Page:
Wednesday, September 3, 2014

Quilting in the Mountains

In a previous post, I wrote about setting up my Gammill long arm machine in the unfinished basement of our mountains cabin.  I decided that I could not wait until it was finished to start quilting again.   I had some projects I needed to get finished.  So, I drove up by myself last Wednesday morning and started cleaning up the sawdust and dirt down there.  That pile of insulation, plywood, and metal screening just had to stay in their corner and be ignored.

My husband's shop vac was up there.  Now this is a truly awkward machine, undoubtedly designed by men for men.  You have to bend over to vacuum the floor, pulling that bulky barrel-like tank, and using a little slot-like nozzle to do a whole floor.  Not good, but I did not want to use my good vacuum cleaner down there.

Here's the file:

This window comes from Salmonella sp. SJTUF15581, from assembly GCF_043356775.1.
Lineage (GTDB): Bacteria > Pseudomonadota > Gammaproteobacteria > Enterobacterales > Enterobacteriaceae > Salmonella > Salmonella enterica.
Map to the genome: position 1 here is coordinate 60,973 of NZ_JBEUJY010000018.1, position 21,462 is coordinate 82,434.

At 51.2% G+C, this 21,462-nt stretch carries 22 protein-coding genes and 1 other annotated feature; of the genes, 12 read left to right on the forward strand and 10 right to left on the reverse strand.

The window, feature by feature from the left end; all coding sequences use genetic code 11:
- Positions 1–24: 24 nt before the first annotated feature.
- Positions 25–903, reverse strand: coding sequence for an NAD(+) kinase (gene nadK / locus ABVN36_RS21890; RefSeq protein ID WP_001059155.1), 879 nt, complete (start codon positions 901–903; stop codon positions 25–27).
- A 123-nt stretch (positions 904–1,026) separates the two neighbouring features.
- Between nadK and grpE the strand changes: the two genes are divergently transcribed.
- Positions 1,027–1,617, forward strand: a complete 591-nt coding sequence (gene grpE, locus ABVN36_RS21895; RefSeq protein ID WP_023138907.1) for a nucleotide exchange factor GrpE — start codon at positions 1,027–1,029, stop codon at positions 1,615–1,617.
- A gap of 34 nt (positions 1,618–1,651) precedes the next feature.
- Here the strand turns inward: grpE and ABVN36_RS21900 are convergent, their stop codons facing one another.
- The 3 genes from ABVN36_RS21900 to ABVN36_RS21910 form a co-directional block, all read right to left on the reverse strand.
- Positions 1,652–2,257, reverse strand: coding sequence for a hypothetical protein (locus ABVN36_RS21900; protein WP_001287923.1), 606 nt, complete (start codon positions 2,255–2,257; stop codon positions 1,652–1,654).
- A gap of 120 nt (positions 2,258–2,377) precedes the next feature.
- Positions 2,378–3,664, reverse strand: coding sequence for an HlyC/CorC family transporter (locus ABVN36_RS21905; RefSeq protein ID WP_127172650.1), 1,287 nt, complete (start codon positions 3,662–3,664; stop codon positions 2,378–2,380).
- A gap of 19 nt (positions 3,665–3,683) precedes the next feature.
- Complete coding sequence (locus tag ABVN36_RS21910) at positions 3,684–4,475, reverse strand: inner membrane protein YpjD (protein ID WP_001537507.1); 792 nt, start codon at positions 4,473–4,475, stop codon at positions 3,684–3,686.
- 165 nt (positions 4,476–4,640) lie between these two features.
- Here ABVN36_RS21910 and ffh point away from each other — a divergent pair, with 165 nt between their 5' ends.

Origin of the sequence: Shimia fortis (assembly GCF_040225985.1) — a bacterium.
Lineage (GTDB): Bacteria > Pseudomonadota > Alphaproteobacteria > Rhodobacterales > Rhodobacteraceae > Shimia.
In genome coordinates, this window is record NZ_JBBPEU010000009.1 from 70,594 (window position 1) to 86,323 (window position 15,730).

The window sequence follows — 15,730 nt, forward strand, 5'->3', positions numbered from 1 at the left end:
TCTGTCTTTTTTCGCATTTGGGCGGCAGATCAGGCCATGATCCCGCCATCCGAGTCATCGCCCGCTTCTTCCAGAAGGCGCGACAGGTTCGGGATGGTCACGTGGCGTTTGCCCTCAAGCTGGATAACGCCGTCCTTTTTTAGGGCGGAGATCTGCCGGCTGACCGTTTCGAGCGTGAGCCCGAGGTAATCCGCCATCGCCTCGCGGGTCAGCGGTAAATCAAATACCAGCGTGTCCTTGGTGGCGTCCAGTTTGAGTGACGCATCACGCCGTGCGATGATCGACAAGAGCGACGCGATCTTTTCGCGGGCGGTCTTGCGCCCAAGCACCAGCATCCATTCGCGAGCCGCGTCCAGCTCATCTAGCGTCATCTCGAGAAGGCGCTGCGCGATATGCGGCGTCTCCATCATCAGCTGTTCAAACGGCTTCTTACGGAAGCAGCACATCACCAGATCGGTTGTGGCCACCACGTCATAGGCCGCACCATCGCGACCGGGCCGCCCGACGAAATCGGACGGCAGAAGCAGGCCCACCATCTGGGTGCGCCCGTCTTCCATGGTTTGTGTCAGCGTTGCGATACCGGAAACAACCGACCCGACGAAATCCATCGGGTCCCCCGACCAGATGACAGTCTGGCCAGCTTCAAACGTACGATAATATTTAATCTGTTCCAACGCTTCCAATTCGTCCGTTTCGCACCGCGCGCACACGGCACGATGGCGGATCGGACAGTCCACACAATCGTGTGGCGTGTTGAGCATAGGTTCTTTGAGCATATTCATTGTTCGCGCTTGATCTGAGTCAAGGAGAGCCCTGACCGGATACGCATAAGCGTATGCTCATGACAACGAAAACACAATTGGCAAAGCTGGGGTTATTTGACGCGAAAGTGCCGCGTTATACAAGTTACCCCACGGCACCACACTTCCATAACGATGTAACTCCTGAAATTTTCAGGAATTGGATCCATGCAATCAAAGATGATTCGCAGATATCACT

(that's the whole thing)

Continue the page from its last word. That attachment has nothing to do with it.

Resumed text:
After sweeping, vacuuming, and mopping the floor, I put some sheets under the machine to protect the parts of the quilts that might drag on the floor.

One of the biggest problems in the room is that there is no overhead light or even electricity.  I used a whole mess of extension cords and multi-outlet sockets for the machine, light, bobbin winder, and hydraulic lift.

I set up a card table for the bobbin winder and some supplies.

I spent some time cleaning and oiling the machine, and turned it on.  Voila!  It fired right up and worked just fine after months of neglect.

Here is the first quilt that I did in the new location.  It is a baby quilt to be given on Saturday to a family member.  I don't think they read this blog, so it is okay to show it off.